2.3. Behaviour of the Lacquer Layer under Operational Loading of Wheels
To control the most severe situation of wheels which in unpainted condition had been rejected at the “water bubble tests” and additionally controlled and rejected at helium gas tests due to the measured leak rate between 1.3 × 10−3 and 8.4 × 10−4 mbar l/s but after the painting they passed the tests, having the leak rate lower than allowable: <3.2 × 10−4  . The tests were carried out with these wheels in the Fraunhofer Institute for Structural Durability (LBF)-Darmstadt- [Report No. 13 8452, Oct. 2002] simulating the service usage in the Biaxial Wheel Test Facility (   SAE J 2562), shown in Figure 8. In this test facility the wheel with tire mounted is running inside a rotating drum and is loaded biaxially by vertical and lateral servo hydraulic cylinders simulating operational loading of wheels. With the used test loading program a fatigue of wheels is generated corresponding to a severe customer usage of 300.000 km. During the tests, additionally to simulated operational loading, the tires were several times mounted and inflated (about ten times) to take into account possible damage caused by fitting the tires To take influence of corrosion on lacquer layer in service (practically not occurring on the inner side of the wheel rim being of influence on the wheel tightness) one of tested wheels was subjected, prior to durability test, to a salt spray test after DIN 50 021.
During these tests the inflation pressure was controlled and no significant decrease was found. After the durability tests were finished, the rim leakage was checked again by helium test procedure without any negative results related to the air tightness (leak rate <3.2 × 10−4). These wheels were stored, with tires mounted and inflated, and the air pressure controlled periodically without registering a significant (higher than 10%) decrease  .
3. Data Related to Wheels with the Rim Leakage in Service
To prove the situation in the practical usage the data presented in the report  will be discussed. In this report the data of the product recall detection in the years 2011 until inclusive 2015 are summarized and statistically evaluated. From the presented data it can be seen that in the last five years of a total number of produced 69 million wheels, produced in four plants of the company in Europe and USA, it was necessary to replace 168 wheels (corresponding to a value of 2.44 ppm of delivered wheels) due to the air leakage of rims. The results show
Figure 8. Test Facility for testing of wheels with tires under operational loads.
also a decrease of the necessary replacements in the years 2014 and 2015, which should be connected with the improved accuracy of the air tightness control in the modern test facilities. Also it can be seen that nevertheless that the amount of tested wheels after the painting in the company was increased, the necessity to replace the wheels due to the rim leakage is decreased influenced by specific improvements in the manufacturing.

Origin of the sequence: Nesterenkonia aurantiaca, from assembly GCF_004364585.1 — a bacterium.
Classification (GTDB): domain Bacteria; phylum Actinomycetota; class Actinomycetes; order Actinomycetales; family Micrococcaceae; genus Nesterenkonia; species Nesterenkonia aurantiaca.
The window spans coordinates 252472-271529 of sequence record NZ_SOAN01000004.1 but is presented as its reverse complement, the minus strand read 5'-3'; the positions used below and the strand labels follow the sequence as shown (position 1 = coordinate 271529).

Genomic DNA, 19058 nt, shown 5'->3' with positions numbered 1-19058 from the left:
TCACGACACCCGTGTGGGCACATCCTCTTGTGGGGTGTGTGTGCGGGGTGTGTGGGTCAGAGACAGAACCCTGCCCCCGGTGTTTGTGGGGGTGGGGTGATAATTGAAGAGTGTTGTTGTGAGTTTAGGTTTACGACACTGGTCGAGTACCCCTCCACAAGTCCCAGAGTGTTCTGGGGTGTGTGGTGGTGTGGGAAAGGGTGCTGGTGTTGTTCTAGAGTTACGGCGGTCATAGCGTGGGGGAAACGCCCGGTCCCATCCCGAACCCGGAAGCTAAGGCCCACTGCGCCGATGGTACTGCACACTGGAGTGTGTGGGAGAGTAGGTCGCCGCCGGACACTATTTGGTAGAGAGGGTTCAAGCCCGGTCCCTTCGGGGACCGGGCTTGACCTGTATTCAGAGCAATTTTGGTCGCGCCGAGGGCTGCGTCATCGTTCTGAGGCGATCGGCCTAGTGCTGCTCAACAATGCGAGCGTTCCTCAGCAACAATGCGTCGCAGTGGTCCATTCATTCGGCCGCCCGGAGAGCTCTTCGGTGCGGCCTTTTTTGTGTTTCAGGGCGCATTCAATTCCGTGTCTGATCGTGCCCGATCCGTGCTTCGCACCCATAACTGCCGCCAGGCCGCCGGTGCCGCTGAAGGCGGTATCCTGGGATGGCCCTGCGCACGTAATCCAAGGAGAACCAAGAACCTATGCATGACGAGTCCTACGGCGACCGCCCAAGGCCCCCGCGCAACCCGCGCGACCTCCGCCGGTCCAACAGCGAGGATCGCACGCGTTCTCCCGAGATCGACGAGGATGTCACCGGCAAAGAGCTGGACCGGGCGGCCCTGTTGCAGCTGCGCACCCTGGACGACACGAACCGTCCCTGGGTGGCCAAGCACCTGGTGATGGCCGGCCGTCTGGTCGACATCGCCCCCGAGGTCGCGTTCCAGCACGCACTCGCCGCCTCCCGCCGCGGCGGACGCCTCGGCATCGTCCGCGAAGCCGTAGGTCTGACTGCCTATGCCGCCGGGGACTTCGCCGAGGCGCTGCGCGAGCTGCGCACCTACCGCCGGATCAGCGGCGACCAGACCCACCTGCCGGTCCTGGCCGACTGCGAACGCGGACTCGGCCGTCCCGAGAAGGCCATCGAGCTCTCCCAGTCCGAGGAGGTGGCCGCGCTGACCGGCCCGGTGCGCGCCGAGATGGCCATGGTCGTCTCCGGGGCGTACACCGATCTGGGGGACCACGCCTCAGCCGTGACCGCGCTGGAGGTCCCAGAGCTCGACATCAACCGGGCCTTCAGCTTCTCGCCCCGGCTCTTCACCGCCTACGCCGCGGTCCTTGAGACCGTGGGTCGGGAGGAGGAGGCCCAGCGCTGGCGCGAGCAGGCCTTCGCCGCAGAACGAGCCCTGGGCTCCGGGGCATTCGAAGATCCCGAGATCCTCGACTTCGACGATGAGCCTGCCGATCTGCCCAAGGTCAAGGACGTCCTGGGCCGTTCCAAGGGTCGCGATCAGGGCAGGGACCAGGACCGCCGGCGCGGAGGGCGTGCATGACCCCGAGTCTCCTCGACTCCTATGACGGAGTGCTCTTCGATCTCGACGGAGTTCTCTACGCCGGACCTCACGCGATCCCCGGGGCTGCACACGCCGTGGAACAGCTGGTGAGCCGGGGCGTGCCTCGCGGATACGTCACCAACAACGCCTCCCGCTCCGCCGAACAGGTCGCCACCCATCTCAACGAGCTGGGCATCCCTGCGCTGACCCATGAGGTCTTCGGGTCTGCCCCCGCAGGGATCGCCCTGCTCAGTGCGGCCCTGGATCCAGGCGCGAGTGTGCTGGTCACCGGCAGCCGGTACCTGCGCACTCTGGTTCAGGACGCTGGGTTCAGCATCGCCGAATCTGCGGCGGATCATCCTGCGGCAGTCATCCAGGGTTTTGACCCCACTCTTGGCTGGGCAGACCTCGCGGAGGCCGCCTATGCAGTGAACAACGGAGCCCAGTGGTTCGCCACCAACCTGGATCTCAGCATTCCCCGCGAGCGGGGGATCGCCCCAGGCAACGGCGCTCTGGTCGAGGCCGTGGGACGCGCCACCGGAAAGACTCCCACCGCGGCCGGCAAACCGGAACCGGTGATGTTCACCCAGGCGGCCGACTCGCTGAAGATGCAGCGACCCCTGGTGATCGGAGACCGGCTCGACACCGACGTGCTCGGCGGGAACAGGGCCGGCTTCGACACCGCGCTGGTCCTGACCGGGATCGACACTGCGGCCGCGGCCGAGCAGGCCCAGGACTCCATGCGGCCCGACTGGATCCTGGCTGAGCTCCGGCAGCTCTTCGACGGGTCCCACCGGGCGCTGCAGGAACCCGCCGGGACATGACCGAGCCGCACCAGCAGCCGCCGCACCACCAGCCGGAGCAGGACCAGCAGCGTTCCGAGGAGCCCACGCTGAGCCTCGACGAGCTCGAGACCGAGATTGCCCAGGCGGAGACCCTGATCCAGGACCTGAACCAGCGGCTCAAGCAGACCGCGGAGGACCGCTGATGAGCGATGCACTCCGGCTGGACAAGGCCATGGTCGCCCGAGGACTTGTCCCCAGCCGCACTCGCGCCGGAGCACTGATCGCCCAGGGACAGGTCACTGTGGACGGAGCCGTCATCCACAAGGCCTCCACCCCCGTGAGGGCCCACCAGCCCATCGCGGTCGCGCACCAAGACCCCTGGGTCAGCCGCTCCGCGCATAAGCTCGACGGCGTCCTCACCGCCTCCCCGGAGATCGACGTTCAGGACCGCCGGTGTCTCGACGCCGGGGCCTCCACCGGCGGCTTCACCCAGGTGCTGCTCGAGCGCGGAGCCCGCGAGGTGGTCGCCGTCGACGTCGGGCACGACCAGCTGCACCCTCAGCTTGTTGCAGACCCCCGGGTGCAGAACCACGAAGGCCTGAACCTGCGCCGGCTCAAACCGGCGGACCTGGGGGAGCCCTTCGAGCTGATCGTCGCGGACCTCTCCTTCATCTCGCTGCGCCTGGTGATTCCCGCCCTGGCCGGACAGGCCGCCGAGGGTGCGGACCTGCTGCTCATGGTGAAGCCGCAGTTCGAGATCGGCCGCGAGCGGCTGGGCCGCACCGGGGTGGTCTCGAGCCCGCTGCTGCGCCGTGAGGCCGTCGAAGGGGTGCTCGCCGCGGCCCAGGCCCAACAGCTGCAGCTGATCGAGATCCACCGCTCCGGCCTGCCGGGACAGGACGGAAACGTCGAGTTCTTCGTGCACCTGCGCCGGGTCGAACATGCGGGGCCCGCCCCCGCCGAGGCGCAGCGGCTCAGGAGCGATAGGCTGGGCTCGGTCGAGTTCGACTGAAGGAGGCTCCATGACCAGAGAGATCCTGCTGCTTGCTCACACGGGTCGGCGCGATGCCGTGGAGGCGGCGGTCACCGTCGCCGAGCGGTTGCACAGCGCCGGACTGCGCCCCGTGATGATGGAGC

4. Discussion of Results
The assumption that by painting the leakage rate of wheels will be decreased is correct but it is important that the air tightness of a wheel does not change under operational usage. Otherwise it is found during investigations that the wheels approved in unpainted state (leakage rate lower than allowable) have not satisfied the requirement after painting; this was influenced by manufacturing steps after the leakage test on unpainted wheel, which include chemical and thermical treatment of the wheel up to temperatures of 240˚C, which can generate a change of the microstructure and open some porosities. Based on the results of the presented investigations and taking into account that the air tightness control on painted wheels save costs and time (not necessary to clean the wheel twice, after machining before helium gas testing and again before painting) and decrease the amount of waste due to the cleaning and due to it the ecological impact on environment, the testing of the wheel tightness after painting is better option. Testing of painted wheels as the finished product is fulfilling furthermore better the product liability requirements.
It will be proposed that for the modern, fully automated and properly calibrated helium gas test facilities, the tests should be carried out on finally manufactured, painted wheels using a permissible leakage rate of ≤2.0 × 10−4 mbar l/s. To take into account the increased inflation pressure for low profile tires, it is proposed that the leakage approval is based on an overpressure Δp ≥ 2.5 bar.
 Grubisic, V. (2005) Globalization in Automotive Industry and Product Reliability, Innovative Automotive Technology. Proceedings of IAT Conference and Exposition, Bled, Slovenia, 21-22 April 2005, 1-18.